There was a problem in a recent programming competition which my friend solved by assuming the following conjecture:

Show that for any set of $2n$ integers, there is a subset of $n$ integers whose sum is divisible by $n$.

I have thought about this problem for a while but can't seem to prove it, but I couldn't come up with a counter-example either.

A similar problem has a well-known solution: show that for any set of $n$ integers, there is a non-empty subset whose sum is divisible by $n$.

The proof goes as follows. Suppose the set is $\{x_1, x_2, \dots, x_n\}$ and hence define $s_i = \left(x_1 + x_2 + \dots + x_i\right)\bmod n$, with $s_0 = 0$. Then we have the set $\{s_0, s_1, \dots, s_n\}$ with $n+1$ elements, but each $s_i$ can take only $n$ distinct values, so there are two $i, j$ with $i\neq j$ such that $s_i = s_j$. Then $s_j - s_i = x_{i+1} + x_{i+2} + \dots + x_j$ is divisible by $n$.

However, this approach can't directly be applied to this problem since now we need to ensure that we choose exactly $n$ integers.

  • $\begingroup$ See this article and the links out there. $\endgroup$
    – metamorphy
    Oct 10 '19 at 18:21
  • $\begingroup$ you can actually cut it to half of $n$ plus 1 potentially, as any distinct remainders that's when you have two element that are additive inverse. The only question then is how to show it can't be lower. $\endgroup$
    – user645636
    Dec 4 '19 at 13:33

Well, it is true, and in fact you only need $2n-1$ integers in order to do so. It was proven by Erdős, Ginzburg and Ziv and it is not a trivial application of pigeon-hole principle.

One way that I know of proving it is using the Chevary-Warning theorem, which states that for $p$ prime, given polinomials $f_1,...,f_n\in\mathbb{Z[x_1,...,x_n]}$, such that $$\sum_{1\leq i\leq k}deg(f_i)\leq n-1$$ the set $$A=\{(x_1,...,x_n)\in\mathbb{Z}_p^n|f_i(x_1,...,x_n)=0\forall i=1,...,k \}$$ satisfies $p$ divides $|A|$ (the cardinality of $A$).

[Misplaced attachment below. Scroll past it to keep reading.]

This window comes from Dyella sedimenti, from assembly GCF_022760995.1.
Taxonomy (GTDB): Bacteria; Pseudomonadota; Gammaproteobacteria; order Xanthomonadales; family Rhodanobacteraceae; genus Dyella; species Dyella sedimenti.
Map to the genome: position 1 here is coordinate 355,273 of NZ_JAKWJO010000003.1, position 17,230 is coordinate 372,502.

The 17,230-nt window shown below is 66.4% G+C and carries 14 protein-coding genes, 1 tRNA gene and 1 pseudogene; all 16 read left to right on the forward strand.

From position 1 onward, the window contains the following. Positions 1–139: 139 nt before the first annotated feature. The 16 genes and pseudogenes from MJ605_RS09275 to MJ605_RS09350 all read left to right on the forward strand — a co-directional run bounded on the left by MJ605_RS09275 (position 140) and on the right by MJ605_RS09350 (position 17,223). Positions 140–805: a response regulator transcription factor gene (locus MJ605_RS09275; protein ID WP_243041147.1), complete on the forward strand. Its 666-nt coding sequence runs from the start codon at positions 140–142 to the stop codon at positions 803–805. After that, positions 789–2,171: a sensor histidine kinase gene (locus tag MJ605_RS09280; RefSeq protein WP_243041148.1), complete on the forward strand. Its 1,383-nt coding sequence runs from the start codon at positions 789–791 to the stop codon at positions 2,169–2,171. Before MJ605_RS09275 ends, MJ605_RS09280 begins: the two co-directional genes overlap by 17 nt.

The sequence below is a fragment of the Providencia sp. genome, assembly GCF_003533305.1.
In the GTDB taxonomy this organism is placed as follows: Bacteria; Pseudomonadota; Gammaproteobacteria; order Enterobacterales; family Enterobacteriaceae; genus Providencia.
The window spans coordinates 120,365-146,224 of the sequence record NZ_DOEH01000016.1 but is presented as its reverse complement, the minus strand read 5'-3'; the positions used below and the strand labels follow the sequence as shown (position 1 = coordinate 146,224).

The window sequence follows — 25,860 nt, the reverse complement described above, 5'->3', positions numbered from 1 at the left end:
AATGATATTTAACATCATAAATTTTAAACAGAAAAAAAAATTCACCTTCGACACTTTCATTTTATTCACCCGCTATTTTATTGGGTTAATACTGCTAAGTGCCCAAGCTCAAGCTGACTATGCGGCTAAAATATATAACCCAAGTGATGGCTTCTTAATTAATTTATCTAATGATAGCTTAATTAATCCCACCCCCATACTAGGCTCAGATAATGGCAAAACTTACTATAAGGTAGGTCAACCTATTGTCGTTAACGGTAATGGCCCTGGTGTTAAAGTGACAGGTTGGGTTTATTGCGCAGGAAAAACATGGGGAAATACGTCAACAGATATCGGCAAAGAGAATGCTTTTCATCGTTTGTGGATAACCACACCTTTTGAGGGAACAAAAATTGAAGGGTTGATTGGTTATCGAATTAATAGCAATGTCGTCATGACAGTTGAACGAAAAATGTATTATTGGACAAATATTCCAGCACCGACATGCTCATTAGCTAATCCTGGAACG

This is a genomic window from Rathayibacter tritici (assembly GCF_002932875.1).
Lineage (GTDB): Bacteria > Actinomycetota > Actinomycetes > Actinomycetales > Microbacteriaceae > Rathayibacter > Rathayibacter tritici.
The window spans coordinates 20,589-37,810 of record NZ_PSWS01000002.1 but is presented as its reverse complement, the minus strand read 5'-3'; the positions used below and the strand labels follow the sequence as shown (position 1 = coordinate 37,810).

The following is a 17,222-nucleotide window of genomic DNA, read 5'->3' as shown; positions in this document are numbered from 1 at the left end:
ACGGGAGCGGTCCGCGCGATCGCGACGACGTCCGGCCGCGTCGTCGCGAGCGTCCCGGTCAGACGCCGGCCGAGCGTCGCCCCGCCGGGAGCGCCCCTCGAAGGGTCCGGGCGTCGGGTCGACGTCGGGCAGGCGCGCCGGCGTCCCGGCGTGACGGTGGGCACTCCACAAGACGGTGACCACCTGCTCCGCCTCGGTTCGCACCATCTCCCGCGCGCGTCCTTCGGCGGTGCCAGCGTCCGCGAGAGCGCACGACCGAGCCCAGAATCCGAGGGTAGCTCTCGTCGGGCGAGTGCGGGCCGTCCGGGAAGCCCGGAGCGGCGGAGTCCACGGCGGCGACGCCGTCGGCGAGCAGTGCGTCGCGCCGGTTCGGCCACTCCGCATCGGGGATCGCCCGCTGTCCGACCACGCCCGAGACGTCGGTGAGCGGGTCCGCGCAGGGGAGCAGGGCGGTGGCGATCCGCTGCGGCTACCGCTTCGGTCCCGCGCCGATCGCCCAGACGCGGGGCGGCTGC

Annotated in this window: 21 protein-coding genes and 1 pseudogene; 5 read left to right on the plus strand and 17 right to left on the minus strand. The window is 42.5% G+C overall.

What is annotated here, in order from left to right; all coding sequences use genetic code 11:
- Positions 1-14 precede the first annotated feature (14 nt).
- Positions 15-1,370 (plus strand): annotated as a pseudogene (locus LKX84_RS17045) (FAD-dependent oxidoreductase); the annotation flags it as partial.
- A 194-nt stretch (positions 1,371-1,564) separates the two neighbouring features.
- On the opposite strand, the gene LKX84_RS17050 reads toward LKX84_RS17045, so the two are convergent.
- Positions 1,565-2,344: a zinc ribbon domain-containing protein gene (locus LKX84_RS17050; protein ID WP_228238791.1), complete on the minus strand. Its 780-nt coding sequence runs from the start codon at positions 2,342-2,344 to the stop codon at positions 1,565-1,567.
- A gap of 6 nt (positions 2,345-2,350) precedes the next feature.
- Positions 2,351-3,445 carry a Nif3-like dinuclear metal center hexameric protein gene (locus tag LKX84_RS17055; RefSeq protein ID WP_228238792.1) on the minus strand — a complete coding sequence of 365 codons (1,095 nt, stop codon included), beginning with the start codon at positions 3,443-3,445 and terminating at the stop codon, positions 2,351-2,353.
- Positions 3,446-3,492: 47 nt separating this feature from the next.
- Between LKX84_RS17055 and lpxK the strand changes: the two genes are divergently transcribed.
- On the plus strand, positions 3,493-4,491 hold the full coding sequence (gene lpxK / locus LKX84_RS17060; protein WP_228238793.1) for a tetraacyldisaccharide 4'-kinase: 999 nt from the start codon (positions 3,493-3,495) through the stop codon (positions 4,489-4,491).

Using this, we can prove that for $n$ prime, given the set $\{a_1,.,,a_{2n-1}\}$, the system $$f_1(x_1,...,x_{2n-1})=x_1^{n-1}+...+x_{2n-1}^{n-1}=0\quad(mod p)$$ $$f_2(x_1,...,x_{2n-1})=a_1x_1^{n-1}+...+a_{2n-1}x_{2n-1}^{n-1}=0\quad (mod p)$$ have more than one solution, by the Chevary-Warning theorem (one solution is trivially $x_i=0$). As each $x_i^{n-1}$ is either 0 or 1, by Fermat's little theorem, a non-trivial solution to the systems corresponds to the choice of $n$ numbers such that theirs sum is multiple of $n$.

For the cases when $n$ is not prime we can use induction over the numbers of prime factos of $n$: if there is an anwser for $m$ and $n$ it is easy to obtain an answer for $mn$...

Edit: just to clarify, this proof of is not mine, I took it from the book "Teoria dos Números: Um Passeio com Primos e Outros Números Familiares Pelo Mundo Inteiro", which is a book about number theory in portuguese.

  • 4
    $\begingroup$ I just want to link the original paper of Erdős, Ginzburg and Ziv. $\endgroup$ Oct 10 '19 at 16:22

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